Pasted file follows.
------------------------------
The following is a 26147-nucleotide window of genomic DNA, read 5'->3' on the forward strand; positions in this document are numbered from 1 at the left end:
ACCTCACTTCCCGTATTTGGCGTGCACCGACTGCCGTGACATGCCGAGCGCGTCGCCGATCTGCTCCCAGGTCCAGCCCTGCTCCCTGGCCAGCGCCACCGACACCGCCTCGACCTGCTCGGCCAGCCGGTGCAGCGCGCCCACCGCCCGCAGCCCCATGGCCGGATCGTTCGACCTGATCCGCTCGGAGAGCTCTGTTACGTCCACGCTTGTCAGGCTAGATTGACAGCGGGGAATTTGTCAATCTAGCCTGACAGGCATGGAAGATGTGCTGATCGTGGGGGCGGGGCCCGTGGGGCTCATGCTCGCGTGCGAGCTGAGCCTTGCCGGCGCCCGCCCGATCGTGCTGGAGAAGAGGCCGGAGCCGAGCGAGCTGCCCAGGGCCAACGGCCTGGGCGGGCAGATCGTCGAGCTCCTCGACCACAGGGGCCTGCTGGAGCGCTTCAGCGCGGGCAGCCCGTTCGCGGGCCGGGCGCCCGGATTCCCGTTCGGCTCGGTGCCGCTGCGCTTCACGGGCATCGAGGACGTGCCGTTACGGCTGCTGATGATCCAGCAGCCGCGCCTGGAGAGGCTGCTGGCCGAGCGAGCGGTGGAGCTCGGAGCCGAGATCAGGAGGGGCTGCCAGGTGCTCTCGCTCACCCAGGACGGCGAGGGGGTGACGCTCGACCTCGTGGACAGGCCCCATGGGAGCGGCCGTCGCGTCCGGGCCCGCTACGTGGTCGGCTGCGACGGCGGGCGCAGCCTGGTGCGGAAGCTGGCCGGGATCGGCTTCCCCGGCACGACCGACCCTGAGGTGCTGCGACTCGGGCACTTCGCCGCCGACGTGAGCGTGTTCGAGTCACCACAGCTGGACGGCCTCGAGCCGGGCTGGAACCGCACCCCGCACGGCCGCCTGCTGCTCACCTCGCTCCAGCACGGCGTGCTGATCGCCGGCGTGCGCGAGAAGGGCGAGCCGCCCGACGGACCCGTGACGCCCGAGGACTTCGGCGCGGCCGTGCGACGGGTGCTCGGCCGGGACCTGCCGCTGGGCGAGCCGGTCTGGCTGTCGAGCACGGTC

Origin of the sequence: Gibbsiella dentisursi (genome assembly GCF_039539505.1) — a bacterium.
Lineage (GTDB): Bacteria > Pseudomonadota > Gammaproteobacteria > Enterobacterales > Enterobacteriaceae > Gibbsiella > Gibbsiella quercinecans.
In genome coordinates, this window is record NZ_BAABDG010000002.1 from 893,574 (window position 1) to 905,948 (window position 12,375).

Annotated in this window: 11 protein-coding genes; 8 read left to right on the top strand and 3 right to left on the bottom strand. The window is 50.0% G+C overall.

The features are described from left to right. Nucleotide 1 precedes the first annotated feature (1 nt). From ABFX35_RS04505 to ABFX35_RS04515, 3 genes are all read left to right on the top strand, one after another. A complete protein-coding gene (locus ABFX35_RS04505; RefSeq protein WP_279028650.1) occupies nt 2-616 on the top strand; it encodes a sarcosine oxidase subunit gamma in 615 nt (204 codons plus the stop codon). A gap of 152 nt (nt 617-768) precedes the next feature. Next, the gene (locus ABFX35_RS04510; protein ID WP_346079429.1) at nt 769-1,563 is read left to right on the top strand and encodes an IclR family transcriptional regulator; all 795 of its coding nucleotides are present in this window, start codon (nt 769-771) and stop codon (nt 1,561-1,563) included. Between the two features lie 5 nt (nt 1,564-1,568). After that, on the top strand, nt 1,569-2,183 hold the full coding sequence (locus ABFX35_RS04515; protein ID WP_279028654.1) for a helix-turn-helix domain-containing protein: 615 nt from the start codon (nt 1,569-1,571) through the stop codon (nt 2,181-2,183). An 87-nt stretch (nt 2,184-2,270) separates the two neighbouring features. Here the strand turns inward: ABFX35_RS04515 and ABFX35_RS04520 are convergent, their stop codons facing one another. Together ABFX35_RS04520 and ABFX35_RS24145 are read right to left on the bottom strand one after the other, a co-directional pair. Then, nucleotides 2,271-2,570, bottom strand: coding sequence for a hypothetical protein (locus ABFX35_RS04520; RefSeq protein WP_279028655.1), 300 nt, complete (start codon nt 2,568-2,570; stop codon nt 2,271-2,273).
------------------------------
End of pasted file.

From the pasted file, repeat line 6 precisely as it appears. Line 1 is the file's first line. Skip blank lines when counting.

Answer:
Annotated in this window: 11 protein-coding genes; 8 read left to right on the top strand and 3 right to left on the bottom strand. The window is 50.0% G+C overall.